The revision to § 114.315(c)(4)(C) provides additional flexibility in the testing of new diesel formulations under § 114.312(f). These revisions amend the test sequences to now include sequences for testing with cold and hot start exhaust emission testing cycles. The revisions also contain sequences for testing only with hot start exhaust emission test cycles, including a new sequence for testing formulations that require an extended duration conditioning cycle. Alternative I at § 114.315(c)(4)(C)(ii)(I) is retained from the approved rule. Clarification that 20 or 21 hot-start tests must be run with each fuel is now included for the first three alternatives. These revisions allow increased flexibility in test procedures while assuring adequate data is available for a determination of emission reductions from the proposed alternatives and, therefore, are approvable.

Alternative IV at § 114.315(c)(4)(C)(ii)(IV) does not clearly specify that at least 20 tests must be run as in the first three alternatives. If only a few tests were run on each fuel, it would not be similar enough to the first three alternatives for us to say it is effectively the same as the others. At least 20 tests must be run on each fuel for Alternative IV. In addition, the conditioning cycle must include four tests on the candidate fuel but not count them toward the data used to evaluate the emission impacts of the candidate fuel. This sets a new baseline from which to make the determination. The State is currently providing guidance on the testing requirements, clarifying that 20 tests must be run for Alternative IV and 4 additional tests are necessary as a conditioning cycle.

The major revision to § 114.315(c)(5) is a new formula that specifies the measurement tolerances per pollutant type that will be acceptable when calculating whether the emissions generated by a candidate fuel are comparable to the emissions generated by the reference fuel. This formula is essentially the same as the one in the California diesel fuel rules.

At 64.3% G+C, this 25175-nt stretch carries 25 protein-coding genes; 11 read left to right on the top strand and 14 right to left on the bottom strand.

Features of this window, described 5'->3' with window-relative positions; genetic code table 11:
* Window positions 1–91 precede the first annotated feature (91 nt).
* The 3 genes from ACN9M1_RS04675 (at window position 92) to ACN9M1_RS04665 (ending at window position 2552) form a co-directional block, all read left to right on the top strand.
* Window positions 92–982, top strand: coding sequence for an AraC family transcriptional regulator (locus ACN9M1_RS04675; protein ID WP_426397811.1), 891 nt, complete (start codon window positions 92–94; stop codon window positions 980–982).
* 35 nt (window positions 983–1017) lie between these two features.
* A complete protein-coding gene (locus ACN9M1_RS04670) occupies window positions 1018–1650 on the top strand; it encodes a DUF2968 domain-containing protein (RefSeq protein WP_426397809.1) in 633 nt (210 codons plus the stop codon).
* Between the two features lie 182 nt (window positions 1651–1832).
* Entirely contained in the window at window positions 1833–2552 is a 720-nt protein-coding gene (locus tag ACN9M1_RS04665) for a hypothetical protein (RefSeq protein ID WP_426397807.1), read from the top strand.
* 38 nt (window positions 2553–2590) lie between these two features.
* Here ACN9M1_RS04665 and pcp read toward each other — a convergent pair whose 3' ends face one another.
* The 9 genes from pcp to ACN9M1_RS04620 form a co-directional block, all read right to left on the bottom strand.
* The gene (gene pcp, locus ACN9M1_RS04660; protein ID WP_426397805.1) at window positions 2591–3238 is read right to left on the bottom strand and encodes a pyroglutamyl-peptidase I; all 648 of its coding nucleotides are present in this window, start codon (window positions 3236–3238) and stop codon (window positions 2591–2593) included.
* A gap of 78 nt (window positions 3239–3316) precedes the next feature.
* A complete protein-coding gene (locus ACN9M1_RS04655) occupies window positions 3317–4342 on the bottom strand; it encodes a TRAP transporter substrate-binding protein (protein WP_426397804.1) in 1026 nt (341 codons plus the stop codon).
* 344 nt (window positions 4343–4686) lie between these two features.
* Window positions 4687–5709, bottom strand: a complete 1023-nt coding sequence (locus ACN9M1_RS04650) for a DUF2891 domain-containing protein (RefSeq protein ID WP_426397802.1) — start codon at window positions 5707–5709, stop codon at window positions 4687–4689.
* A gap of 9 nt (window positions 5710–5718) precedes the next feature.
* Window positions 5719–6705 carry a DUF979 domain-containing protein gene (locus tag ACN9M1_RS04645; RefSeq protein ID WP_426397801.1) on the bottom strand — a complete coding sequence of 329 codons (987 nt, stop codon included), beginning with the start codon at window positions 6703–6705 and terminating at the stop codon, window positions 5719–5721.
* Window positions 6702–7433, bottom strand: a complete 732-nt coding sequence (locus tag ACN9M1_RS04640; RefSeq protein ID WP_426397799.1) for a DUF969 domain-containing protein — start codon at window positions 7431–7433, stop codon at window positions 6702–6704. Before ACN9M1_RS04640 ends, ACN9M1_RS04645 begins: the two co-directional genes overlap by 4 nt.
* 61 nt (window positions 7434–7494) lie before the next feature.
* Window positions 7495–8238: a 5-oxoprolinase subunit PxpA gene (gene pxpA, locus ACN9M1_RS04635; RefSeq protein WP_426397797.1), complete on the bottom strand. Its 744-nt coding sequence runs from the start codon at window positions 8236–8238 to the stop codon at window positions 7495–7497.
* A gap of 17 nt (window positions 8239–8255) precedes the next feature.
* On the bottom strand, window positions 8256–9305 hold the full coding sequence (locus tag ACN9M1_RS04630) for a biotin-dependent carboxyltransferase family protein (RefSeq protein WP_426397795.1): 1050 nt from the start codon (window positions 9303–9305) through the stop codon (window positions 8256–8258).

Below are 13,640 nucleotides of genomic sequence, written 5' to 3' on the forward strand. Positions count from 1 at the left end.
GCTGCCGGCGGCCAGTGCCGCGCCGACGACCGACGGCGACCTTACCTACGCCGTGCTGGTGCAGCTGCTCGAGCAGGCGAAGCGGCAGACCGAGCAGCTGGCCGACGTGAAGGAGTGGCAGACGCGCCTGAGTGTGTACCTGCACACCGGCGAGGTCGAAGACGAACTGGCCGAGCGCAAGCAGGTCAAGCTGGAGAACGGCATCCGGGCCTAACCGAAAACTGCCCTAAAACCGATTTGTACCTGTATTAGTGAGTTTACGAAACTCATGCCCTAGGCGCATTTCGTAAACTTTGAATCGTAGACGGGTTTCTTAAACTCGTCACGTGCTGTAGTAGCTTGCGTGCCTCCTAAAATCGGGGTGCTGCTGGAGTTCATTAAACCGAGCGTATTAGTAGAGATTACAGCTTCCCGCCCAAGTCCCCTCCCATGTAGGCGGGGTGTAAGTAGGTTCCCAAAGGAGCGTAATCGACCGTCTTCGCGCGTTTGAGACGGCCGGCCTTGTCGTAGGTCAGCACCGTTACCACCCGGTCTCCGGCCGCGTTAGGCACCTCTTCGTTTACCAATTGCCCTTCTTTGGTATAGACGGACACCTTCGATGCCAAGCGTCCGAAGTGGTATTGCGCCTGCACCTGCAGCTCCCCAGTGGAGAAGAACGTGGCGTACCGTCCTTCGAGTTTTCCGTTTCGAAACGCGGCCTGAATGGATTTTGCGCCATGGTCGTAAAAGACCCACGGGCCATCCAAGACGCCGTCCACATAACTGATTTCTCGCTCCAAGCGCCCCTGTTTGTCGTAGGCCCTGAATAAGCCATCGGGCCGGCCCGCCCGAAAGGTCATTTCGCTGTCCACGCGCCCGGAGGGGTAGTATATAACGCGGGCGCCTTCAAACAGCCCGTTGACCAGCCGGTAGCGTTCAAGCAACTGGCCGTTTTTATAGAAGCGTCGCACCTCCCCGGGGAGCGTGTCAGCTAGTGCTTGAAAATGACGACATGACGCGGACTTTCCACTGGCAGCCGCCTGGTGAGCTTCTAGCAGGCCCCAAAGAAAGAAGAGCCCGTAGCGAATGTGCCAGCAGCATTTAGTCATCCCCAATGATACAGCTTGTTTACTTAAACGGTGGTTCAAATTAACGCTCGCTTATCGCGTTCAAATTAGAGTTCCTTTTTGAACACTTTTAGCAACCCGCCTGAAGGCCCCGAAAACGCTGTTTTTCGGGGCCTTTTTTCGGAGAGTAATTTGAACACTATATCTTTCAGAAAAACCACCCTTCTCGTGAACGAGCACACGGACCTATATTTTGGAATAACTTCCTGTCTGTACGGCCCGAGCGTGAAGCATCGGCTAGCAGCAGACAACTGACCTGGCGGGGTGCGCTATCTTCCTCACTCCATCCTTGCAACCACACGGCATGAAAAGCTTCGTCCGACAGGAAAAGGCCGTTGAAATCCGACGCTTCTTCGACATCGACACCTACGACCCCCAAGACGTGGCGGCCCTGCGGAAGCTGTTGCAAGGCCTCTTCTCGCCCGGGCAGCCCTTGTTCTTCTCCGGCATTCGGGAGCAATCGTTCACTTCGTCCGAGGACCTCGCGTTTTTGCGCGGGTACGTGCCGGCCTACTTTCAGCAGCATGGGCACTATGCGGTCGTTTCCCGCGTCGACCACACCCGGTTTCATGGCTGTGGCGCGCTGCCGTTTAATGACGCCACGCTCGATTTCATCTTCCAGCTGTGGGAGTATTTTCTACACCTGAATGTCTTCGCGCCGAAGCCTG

The revision to § 114.315(c)(6) adds consultation with the EPA into the process to approve an alternative fuel formulation. This provides EPA input into the process to ensure the adequacy of the alternative fuel formulations and is approvable.

By letter dated July 5, 2005, the State has asked that EPA not consider Alternative V at § 114.315(c)(4)(C)(ii)(V). This provision gives the executive director discretion to approve other test sequences considered to be equivalent. We are taking no action on this provision in this action.

The revision adopted in § 114.315(d) adds requirements for what must be included in the application for approval of alternative diesel fuel formulations using additives. Adopted new paragraph (1) outlines that the application provided to the executive director must include the identity, chemical composition, and concentration of each additive used in the formulation, and the test method by which the presence and concentration of the additive may be determined. Adopted new paragraph (2) outlines what will be included in the executive director's approval notification of an alternative diesel fuel Start Printed Page 46451formulation. The adopted paragraph requires an approval notification to identify the total aromatic hydrocarbon content, cetane number, and other parameters as appropriate and as determined in accordance with the test methods identified in § 114.315(a). For alternative diesel fuel formulations using additives, the approval notice must specify, at a minimum, the identity, the minimum concentration, and the treatment rate of the additives used, along with the minimum specifications for the base fuel to be used in the approved formulation as determined by the test method identified in § 114.315(d)(1).